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Respiration. 1987;51(2):98-104.

Unchanged bronchial reactivity after killed influenza virus vaccine in adult asthmatics.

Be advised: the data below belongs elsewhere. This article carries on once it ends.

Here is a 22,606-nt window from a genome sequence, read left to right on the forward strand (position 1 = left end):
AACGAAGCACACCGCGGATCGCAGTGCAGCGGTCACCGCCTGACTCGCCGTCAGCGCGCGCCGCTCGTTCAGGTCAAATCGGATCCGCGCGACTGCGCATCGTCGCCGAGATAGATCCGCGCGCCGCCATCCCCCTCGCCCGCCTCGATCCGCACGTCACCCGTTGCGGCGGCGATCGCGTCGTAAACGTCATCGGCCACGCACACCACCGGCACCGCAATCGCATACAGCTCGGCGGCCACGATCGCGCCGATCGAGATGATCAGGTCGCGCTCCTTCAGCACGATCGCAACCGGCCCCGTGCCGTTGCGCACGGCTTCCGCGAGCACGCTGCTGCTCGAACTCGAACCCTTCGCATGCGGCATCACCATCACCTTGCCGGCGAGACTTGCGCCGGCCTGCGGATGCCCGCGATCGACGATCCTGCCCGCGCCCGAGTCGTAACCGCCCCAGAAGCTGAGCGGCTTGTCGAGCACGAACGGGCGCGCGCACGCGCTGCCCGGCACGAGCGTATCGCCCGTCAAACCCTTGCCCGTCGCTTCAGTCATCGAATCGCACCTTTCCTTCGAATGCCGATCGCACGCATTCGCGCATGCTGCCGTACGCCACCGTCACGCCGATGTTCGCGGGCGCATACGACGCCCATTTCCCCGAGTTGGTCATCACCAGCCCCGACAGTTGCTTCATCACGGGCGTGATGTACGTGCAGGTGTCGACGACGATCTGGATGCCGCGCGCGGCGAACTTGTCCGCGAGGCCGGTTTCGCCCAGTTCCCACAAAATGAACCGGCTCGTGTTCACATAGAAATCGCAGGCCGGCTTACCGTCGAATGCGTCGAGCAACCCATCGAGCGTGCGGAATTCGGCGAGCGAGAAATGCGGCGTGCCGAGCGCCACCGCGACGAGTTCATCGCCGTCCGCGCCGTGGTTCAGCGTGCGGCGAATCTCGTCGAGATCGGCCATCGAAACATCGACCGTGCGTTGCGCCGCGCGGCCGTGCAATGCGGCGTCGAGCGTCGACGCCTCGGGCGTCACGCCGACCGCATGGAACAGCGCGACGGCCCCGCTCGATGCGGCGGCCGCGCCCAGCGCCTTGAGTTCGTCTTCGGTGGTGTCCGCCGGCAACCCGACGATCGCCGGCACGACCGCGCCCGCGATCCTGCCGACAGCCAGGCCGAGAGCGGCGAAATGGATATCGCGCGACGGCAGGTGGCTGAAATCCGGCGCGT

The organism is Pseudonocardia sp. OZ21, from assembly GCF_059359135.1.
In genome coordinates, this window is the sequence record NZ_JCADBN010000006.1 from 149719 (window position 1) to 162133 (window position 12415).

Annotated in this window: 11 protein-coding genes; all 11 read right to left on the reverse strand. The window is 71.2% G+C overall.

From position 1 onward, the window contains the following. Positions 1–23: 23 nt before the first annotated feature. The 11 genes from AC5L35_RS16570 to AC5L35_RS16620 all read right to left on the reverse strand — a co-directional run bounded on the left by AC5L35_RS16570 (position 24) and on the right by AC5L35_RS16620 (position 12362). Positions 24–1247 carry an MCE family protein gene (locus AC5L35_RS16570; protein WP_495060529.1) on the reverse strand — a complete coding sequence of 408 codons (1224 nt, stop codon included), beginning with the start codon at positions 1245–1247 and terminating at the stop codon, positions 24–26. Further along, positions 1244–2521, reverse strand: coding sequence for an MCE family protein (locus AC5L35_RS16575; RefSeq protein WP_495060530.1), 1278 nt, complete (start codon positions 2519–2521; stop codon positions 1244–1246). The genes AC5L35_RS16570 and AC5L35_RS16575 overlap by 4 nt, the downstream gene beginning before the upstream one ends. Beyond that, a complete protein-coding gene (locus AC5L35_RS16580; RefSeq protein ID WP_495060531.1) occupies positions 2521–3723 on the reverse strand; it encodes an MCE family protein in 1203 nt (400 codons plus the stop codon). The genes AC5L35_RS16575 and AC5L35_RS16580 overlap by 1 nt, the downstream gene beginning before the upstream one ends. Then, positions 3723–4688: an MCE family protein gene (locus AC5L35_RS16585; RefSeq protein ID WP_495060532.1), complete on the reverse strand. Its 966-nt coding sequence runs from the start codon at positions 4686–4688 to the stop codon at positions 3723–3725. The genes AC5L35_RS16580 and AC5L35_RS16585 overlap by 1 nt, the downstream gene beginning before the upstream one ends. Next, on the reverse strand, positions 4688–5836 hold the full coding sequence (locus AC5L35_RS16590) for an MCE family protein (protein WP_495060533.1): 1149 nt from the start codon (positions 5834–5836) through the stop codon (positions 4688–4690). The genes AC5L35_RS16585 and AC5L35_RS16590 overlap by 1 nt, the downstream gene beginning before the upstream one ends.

Polyvalent killed influenza virus vaccine or saline was administered subcutaneously to 27 asthmatics to investigate the effect of influenza vaccine on respiratory function and on airway responsiveness to inhaled histamine. The patients were adults with mild to moderate asthma. Airway resistance (Raw) and intrathoracic gas volume (ITGV) were measured immediately before and 2, 3 and 21 days after vaccine or saline injection. Raw and ITGV values were used to calculate specific airway conductance (SGaw). Bronchial reactivity was expressed as the provocative dose of histamine diphosphate producing a decrease of 40% in SGaw (PD40). Fourteen (87%) of 16 asthmatics who received killed virus vaccine displayed a significant rise in serum antibody level as measured by single radial haemolysis in gel test. No significant alterations in mean Raw, ITGV and SGaw values were observed after viral vaccination. The median PD40 values for histamine also remained unchanged. However, an increased bronchial reactivity was observed in some patients after administration of virus vaccine or saline. Subclinical natural infection or allergen exposure cannot be excluded as possible causes of the increased airway reactivity in these patients. The side-effects of vaccination were minimal and no more harmful than those produced by saline injection. We conclude that the killed influenza virus vaccine used is effective in boosting serum antibody levels and is suitable for adult asthmatics when prophylactic immunisation is indicated.

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